Nevada’s once limited lawsuit against banking giant Bank of America has been expanded recently, now targeting nearly all aspects of its mortgage operations, Pro Publica reports.
As Miami Foreclosure Lawyers have blogged about for months, every state’s attorney general has been investigating banks, looking into their mortgage operations on a state-by-state basis. Some states have been more aggressive than others. But it appears that the main goal, collectively, is to get a big payday from banks for their transgressions.
Sadly, most experts don’t know where the money will go and what stipulations will be put in place to make sure banks don’t repeat the problems at some point down the road. The banks are fighting for assurances they won’t get sued again, while states are seeing dollar signs. What remains to be seen is whether homeowners will get anything or just get thrown to the side as usual.
While the states and the banks duke it out to determine how much money exchanges hands, homeowners must focus on fighting foreclosure in Miami, or wherever they are. Many of the issues that are being brought up in these state-filed lawsuits are issues that must be attacked in an individual homeowner’s foreclosure case.
The sneaky tactics, robo-signed documents, inaccurate paperwork and other problems happen all the time, even as banks have curtailed filing foreclosures to review their processes. In some cases, it may be possible to show that a bank doesn’t even know who actually owns your house because of bundles of mortgages that have changed hands several times.
As the article states, the new lawsuit Nevada has filed could have consequences outside the state. The lawsuit actually jeopardizes the nationwide settlement that the five largest U.S. banks and states have been working on for months. The banks are pushing for a settlement over 50 state lawsuits.
The lawsuit alleges that Bank of America, and the mortgage giant Countrywide that it acquired in 2008, deceived homeowners at nearly every stage. Borrowers were duped into taking out loans they couldn’t afford and then victimized by deceiving mortgage modification programs, the lawsuit alleges. The bank also used fraudulent documents in filing foreclosures.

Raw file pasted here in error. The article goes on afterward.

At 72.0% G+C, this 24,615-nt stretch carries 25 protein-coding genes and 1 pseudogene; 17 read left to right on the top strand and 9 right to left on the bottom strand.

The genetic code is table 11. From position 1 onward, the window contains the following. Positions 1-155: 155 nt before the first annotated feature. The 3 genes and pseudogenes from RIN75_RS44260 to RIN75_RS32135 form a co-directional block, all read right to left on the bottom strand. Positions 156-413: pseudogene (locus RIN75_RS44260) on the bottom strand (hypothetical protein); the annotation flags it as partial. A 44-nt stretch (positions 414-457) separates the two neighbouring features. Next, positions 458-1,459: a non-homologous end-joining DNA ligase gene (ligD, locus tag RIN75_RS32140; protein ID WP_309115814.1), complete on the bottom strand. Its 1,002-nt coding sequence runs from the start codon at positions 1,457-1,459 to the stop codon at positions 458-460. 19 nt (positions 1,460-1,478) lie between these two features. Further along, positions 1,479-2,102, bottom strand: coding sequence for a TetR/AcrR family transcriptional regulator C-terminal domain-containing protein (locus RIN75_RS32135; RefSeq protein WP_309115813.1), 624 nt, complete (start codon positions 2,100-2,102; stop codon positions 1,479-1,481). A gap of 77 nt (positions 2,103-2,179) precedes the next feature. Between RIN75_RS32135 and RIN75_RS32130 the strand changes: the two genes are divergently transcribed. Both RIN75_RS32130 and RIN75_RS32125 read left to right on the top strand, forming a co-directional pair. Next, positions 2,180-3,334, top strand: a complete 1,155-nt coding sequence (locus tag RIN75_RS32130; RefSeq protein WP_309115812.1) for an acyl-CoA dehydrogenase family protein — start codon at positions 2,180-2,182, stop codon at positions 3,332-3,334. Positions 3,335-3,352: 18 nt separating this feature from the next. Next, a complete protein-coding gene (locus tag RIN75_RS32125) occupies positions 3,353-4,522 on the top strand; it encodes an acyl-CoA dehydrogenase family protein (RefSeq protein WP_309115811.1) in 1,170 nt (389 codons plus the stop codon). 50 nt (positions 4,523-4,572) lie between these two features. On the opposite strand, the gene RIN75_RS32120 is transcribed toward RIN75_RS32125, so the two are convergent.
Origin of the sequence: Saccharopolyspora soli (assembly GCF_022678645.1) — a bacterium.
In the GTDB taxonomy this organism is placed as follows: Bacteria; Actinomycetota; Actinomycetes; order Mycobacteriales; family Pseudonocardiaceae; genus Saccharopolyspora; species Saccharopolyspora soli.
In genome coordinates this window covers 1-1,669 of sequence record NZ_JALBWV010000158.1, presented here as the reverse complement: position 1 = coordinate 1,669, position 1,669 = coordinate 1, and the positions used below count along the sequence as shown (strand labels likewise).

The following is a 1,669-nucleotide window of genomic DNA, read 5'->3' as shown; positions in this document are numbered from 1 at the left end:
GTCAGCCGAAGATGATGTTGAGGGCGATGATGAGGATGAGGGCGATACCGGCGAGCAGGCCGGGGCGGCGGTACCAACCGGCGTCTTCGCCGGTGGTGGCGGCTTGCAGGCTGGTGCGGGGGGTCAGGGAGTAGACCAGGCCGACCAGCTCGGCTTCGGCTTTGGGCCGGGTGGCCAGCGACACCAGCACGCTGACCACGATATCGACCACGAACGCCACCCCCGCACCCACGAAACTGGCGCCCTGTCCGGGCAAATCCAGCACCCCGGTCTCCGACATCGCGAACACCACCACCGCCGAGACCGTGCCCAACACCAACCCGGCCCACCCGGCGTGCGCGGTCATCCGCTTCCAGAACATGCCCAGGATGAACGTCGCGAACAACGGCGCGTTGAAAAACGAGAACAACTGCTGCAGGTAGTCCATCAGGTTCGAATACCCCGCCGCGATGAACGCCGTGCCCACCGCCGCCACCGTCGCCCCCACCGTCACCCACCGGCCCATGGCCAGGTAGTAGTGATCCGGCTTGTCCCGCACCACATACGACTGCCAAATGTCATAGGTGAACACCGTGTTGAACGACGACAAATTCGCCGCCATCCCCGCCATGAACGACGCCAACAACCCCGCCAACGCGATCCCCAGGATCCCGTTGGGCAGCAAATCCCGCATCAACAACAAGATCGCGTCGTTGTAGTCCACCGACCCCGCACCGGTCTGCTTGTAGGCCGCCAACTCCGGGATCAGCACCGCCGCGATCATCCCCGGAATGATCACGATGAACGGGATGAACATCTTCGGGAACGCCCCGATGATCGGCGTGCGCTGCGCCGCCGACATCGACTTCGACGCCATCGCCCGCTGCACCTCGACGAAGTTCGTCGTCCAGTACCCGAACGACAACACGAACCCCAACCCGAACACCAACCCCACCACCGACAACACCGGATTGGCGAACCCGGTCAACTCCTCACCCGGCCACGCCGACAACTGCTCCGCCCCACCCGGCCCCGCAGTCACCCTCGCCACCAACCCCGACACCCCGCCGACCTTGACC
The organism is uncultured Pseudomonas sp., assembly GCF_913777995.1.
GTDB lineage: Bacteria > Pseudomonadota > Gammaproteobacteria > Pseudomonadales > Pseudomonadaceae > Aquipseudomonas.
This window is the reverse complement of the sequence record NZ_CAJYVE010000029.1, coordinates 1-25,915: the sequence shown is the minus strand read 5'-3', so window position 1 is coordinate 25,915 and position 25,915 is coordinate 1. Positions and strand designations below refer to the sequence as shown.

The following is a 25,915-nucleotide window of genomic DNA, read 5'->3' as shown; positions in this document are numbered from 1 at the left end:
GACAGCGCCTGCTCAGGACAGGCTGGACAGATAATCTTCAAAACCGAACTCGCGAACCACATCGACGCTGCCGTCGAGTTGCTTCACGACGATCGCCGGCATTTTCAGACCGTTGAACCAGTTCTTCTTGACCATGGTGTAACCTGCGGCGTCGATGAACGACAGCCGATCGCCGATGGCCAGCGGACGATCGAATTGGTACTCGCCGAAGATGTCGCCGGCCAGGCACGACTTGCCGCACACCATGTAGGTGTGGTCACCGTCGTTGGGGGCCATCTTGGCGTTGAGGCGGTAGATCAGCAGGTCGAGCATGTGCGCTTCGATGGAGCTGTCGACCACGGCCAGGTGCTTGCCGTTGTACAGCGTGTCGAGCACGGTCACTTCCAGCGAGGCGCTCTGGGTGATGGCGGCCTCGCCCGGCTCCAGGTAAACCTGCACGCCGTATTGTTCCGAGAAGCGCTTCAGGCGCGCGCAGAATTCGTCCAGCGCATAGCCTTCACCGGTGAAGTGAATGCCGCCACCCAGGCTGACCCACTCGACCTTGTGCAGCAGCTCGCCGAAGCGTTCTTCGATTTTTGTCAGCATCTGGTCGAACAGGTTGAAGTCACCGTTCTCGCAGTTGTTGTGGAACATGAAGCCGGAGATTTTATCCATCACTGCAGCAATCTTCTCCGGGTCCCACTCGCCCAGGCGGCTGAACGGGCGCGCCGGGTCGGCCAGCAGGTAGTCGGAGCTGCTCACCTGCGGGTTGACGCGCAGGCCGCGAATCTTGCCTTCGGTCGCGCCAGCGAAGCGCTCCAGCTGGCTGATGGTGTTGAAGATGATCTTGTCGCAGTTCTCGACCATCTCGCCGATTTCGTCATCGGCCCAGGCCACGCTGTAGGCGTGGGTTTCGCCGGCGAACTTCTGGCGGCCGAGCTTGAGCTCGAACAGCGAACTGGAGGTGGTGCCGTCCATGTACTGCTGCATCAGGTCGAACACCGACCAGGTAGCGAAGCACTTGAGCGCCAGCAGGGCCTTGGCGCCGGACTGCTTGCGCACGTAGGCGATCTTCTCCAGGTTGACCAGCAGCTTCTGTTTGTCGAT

Pro Publica reports that Nevada’s lawsuit, along with New York Attorney General Eric Schneiderman’s stepped-up investigations of the banks, could affect the settlement. Schneiderman was recently removed from the executive committee of governors working toward a settlement for working to “undermine” a quick settlement.
Officials in Nevada and New York, as well as Massachusetts and Delaware, oppose a broad waiver of claims against banks as part of a settlement with banks. The Nevada lawsuit also alleges Bank of America breached its agreement in 2008 with states to implement a mortgage modification program to address allegations that Countrywide used deceiving marketing and lending practices to defraud borrowers.
These allegations may seem shocking, but not for Miami Foreclosure Lawyers who have seen this sort of thing for many years now. Banks will do anything to try to get an edge, even if it means burying homeowners. So, start by fighting back.
If you’re battling foreclosure in Miami or the surrounding areas, contact Jacobs Keeley for a confidential appointment to discuss your rights. Call (305) 358-7991.
More Blog Entries:
Mortgage Servicer Sues Lending Processer Over Robo-Signed Docs in Miami Foreclosure Cases: August 20, 2011
Banks Still Looking For a Break Even After Foreclosure Mess in Miami, Nation: August 3, 2011
Nevada Wallops Bank of America With Sweeping Suit; Nationwide Foreclosure Settlement in Peril, by Paul Kiel, Pro Publica